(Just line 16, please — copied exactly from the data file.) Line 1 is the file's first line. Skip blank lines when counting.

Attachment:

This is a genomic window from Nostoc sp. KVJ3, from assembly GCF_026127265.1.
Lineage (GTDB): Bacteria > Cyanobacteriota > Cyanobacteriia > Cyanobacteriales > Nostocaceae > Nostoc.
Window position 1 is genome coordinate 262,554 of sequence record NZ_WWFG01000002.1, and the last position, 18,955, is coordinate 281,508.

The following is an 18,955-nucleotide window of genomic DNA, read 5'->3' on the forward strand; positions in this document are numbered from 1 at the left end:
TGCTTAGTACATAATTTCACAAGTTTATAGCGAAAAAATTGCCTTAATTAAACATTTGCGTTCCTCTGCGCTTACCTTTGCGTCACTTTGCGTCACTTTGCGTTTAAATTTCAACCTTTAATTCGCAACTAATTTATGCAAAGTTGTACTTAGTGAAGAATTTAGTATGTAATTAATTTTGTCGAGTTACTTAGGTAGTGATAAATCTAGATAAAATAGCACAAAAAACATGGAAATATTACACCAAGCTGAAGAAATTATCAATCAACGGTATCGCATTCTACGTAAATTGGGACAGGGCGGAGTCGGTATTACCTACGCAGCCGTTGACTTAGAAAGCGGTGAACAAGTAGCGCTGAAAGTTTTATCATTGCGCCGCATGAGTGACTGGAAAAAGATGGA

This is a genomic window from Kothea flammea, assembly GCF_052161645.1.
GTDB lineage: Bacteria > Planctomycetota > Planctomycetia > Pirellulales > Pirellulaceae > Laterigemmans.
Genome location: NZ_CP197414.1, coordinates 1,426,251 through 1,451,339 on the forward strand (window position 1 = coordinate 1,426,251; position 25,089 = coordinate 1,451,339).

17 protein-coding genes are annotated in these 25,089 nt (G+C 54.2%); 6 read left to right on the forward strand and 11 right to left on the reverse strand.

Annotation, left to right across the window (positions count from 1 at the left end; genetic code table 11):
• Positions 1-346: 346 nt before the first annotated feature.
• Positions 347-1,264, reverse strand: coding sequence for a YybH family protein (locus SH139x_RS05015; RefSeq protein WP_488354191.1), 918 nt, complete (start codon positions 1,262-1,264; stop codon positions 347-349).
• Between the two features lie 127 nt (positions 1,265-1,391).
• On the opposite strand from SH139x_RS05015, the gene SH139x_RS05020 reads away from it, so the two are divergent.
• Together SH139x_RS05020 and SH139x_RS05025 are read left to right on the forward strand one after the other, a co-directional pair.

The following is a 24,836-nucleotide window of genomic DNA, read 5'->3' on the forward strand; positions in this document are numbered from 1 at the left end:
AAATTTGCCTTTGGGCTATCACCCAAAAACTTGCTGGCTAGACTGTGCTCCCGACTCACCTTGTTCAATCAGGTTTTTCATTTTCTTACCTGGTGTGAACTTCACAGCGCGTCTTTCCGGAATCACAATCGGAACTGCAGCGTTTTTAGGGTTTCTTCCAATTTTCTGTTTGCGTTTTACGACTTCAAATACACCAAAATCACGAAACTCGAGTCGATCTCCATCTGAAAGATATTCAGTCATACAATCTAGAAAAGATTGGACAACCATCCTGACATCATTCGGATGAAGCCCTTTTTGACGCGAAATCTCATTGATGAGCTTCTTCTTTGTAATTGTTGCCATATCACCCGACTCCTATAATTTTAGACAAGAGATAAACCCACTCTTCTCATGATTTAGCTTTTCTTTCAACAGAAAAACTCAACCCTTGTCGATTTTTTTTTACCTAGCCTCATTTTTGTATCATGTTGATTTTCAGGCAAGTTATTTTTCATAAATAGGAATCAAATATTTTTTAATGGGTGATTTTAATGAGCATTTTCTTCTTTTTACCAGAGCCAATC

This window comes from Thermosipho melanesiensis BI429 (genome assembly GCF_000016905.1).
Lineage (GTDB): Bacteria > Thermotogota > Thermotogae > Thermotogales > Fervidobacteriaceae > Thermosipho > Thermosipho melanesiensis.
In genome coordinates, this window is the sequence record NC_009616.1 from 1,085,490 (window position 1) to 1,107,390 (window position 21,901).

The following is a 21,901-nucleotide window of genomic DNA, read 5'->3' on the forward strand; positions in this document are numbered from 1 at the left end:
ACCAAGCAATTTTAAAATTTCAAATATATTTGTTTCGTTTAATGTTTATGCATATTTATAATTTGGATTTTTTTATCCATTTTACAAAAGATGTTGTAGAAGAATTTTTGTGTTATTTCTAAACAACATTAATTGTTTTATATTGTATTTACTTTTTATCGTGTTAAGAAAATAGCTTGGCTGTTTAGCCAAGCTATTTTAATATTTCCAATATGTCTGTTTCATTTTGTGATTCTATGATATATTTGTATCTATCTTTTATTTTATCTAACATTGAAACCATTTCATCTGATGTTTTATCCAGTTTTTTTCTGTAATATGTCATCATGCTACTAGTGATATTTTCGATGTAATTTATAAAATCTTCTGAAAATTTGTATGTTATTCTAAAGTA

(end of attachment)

The following is a 24,836-nucleotide window of genomic DNA, read 5'->3' on the forward strand; positions in this document are numbered from 1 at the left end: